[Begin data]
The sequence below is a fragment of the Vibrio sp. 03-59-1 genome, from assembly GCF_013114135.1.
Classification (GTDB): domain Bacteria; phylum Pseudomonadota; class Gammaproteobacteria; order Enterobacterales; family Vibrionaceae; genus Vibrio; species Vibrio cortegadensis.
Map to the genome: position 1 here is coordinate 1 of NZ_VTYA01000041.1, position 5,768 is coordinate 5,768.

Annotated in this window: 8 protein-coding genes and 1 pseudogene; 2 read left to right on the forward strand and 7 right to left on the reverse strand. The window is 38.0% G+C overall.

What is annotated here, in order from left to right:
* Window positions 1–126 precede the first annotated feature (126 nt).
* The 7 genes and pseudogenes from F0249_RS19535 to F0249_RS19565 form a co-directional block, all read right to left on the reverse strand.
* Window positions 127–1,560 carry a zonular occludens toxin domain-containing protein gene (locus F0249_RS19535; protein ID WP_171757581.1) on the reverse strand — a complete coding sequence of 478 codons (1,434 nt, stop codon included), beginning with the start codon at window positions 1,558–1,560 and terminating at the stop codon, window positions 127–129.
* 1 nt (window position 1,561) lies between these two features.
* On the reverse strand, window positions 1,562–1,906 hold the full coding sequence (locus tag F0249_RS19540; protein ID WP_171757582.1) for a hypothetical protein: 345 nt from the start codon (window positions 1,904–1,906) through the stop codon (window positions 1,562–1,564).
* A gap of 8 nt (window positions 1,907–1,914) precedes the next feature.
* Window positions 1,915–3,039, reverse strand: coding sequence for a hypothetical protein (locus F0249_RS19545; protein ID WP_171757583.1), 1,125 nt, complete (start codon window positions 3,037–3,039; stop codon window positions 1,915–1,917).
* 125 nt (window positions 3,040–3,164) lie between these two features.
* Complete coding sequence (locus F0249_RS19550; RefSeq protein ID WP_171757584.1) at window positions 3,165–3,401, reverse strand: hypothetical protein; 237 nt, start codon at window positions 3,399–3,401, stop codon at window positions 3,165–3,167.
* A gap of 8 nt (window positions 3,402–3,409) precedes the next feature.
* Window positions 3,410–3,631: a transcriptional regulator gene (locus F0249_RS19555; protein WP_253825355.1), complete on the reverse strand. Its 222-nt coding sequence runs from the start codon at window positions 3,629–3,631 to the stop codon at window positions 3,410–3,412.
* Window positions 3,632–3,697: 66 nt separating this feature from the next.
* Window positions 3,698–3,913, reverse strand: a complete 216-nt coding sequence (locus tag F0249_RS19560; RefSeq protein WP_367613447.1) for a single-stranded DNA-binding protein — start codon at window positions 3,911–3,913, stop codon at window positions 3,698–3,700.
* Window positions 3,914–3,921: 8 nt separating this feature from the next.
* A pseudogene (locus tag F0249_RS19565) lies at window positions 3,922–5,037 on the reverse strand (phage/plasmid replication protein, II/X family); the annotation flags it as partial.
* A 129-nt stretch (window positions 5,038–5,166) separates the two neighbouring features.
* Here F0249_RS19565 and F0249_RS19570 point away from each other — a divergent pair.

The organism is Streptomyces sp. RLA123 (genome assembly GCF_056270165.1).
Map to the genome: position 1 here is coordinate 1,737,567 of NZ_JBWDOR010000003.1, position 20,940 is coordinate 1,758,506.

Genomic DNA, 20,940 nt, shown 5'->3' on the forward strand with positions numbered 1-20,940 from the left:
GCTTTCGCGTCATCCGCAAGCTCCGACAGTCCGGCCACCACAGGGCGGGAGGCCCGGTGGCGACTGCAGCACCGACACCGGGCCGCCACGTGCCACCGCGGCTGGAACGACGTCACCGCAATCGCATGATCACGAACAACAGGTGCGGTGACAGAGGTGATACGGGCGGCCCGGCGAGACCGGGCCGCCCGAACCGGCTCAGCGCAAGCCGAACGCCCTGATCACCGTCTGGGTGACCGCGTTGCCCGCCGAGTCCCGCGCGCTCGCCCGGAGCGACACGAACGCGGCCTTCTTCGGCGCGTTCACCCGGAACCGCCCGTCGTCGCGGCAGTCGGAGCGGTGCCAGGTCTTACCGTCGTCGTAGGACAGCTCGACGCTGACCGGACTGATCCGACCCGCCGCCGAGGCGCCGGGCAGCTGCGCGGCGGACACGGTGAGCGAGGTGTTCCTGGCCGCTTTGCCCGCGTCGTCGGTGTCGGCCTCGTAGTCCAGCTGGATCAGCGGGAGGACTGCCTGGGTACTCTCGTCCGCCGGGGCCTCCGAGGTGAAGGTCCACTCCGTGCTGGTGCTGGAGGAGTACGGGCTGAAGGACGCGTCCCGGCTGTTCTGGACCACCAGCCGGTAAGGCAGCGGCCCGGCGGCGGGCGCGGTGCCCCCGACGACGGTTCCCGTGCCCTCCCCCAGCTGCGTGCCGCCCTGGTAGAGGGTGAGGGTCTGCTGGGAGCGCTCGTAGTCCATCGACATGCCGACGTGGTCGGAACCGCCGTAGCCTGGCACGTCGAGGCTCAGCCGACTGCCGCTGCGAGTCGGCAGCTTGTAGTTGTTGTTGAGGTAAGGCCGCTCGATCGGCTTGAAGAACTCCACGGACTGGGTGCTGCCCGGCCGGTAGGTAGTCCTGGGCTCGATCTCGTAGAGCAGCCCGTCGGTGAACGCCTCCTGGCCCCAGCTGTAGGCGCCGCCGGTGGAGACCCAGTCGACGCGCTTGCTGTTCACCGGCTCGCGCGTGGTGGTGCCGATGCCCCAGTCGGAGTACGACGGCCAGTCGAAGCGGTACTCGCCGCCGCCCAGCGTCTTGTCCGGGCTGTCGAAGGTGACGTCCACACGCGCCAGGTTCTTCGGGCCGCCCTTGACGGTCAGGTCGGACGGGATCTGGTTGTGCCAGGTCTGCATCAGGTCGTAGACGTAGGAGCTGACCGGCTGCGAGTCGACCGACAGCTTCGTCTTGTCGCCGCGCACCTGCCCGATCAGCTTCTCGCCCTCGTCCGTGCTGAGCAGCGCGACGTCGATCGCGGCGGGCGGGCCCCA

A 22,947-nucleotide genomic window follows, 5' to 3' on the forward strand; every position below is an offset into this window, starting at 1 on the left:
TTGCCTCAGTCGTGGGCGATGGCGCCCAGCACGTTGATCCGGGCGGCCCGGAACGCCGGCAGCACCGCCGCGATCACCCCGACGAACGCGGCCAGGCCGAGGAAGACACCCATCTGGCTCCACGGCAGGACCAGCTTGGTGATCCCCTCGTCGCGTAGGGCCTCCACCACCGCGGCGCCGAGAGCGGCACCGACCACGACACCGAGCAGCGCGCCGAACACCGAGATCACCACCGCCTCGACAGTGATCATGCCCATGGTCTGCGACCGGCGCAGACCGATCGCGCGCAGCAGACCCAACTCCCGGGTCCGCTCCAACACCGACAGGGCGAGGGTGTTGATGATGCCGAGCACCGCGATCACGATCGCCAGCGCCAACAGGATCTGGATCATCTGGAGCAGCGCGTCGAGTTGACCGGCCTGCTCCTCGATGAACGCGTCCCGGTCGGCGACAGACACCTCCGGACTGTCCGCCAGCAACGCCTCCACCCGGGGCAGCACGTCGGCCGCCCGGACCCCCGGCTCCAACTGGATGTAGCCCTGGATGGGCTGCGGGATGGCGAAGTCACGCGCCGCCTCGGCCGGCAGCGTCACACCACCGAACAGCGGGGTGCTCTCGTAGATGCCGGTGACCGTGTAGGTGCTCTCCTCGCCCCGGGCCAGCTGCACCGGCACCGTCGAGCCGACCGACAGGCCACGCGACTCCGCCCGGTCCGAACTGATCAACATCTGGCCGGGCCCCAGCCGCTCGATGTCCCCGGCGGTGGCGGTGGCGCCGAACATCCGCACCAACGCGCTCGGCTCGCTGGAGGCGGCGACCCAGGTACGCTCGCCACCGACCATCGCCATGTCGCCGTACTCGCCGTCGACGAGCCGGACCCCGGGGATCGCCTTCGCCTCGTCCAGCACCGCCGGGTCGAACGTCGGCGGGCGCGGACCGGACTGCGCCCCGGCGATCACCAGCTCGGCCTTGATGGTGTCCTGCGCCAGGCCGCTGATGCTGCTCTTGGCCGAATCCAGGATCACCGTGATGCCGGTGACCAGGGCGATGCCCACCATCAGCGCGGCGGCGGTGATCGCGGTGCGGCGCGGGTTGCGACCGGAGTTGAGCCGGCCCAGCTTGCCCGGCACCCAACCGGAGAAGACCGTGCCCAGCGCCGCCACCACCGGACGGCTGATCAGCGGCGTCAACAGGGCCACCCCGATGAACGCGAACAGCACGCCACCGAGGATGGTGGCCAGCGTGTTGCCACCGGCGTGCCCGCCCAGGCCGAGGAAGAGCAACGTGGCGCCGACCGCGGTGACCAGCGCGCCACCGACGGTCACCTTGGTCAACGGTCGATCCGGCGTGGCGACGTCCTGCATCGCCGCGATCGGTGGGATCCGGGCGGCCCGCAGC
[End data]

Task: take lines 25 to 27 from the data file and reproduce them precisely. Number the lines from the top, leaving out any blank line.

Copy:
Genomic DNA, 20,940 nt, shown 5'->3' on the forward strand with positions numbered 1-20,940 from the left:
GCTTTCGCGTCATCCGCAAGCTCCGACAGTCCGGCCACCACAGGGCGGGAGGCCCGGTGGCGACTGCAGCACCGACACCGGGCCGCCACGTGCCACCGCGGCTGGAACGACGTCACCGCAATCGCATGATCACGAACAACAGGTGCGGTGACAGAGGTGATACGGGCGGCCCGGCGAGACCGGGCCGCCCGAACCGGCTCAGCGCAAGCCGAACGCCCTGATCACCGTCTGGGTGACCGCGTTGCCCGCCGAGTCCCGCGCGCTCGCCCGGAGCGACACGAACGCGGCCTTCTTCGGCGCGTTCACCCGGAACCGCCCGTCGTCGCGGCAGTCGGAGCGGTGCCAGGTCTTACCGTCGTCGTAGGACAGCTCGACGCTGACCGGACTGATCCGACCCGCCGCCGAGGCGCCGGGCAGCTGCGCGGCGGACACGGTGAGCGAGGTGTTCCTGGCCGCTTTGCCCGCGTCGTCGGTGTCGGCCTCGTAGTCCAGCTGGATCAGCGGGAGGACTGCCTGGGTACTCTCGTCCGCCGGGGCCTCCGAGGTGAAGGTCCACTCCGTGCTGGTGCTGGAGGAGTACGGGCTGAAGGACGCGTCCCGGCTGTTCTGGACCACCAGCCGGTAAGGCAGCGGCCCGGCGGCGGGCGCGGTGCCCCCGACGACGGTTCCCGTGCCCTCCCCCAGCTGCGTGCCGCCCTGGTAGAGGGTGAGGGTCTGCTGGGAGCGCTCGTAGTCCATCGACATGCCGACGTGGTCGGAACCGCCGTAGCCTGGCACGTCGAGGCTCAGCCGACTGCCGCTGCGAGTCGGCAGCTTGTAGTTGTTGTTGAGGTAAGGCCGCTCGATCGGCTTGAAGAACTCCACGGACTGGGTGCTGCCCGGCCGGTAGGTAGTCCTGGGCTCGATCTCGTAGAGCAGCCCGTCGGTGAACGCCTCCTGGCCCCAGCTGTAGGCGCCGCCGGTGGAGACCCAGTCGACGCGCTTGCTGTTCACCGGCTCGCGCGTGGTGGTGCCGATGCCCCAGTCGGAGTACGACGGCCAGTCGAAGCGGTACTCGCCGCCGCCCAGCGTCTTGTCCGGGCTGTCGAAGGTGACGTCCACACGCGCCAGGTTCTTCGGGCCGCCCTTGACGGTCAGGTCGGACGGGATCTGGTTGTGCCAGGTCTGCATCAGGTCGTAGACGTAGGAGCTGACCGGCTGCGAGTCGACCGACAGCTTCGTCTTGTCGCCGCGCACCTGCCCGATCAGCTTCTCGCCCTCGTCCGTGCTGAGCAGCGCGACGTCGATCGCGGCGGGCGGGCCCCA

A 22,947-nucleotide genomic window follows, 5' to 3' on the forward strand; every position below is an offset into this window, starting at 1 on the left: